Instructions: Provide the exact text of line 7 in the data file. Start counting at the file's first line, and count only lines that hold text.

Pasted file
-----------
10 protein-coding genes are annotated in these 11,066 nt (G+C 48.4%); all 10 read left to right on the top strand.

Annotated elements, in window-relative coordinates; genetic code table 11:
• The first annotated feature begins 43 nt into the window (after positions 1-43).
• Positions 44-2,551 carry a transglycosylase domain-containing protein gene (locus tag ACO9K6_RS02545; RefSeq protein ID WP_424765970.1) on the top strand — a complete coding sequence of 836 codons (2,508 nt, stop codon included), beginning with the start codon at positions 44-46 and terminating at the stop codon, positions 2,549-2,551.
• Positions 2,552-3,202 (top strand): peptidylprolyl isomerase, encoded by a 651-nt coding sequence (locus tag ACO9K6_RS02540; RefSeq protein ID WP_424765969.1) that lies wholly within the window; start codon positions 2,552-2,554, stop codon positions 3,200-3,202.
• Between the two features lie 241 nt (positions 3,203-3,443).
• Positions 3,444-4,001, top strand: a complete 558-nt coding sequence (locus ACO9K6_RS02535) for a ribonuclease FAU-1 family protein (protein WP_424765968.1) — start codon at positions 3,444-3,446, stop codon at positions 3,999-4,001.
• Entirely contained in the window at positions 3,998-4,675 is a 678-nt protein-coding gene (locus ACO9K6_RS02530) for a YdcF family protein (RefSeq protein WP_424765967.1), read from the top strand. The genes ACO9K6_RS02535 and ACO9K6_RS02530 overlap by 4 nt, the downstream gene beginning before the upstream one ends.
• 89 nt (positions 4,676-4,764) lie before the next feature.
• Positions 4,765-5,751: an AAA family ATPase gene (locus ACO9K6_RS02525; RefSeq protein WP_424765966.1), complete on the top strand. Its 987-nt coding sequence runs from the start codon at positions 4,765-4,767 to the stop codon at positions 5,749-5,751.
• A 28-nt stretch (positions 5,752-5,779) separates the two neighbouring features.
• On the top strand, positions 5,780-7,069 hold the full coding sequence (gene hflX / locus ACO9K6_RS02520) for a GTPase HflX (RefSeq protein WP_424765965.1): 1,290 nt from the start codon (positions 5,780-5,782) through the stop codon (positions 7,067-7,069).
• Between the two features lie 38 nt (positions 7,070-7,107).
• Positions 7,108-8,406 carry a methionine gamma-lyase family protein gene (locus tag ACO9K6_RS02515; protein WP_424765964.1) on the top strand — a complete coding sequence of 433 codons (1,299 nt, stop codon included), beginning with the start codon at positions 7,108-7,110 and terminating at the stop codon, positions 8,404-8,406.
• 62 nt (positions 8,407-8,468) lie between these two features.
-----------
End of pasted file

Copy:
• Positions 3,444-4,001, top strand: a complete 558-nt coding sequence (locus ACO9K6_RS02535) for a ribonuclease FAU-1 family protein (protein WP_424765968.1) — start codon at positions 3,444-3,446, stop codon at positions 3,999-4,001.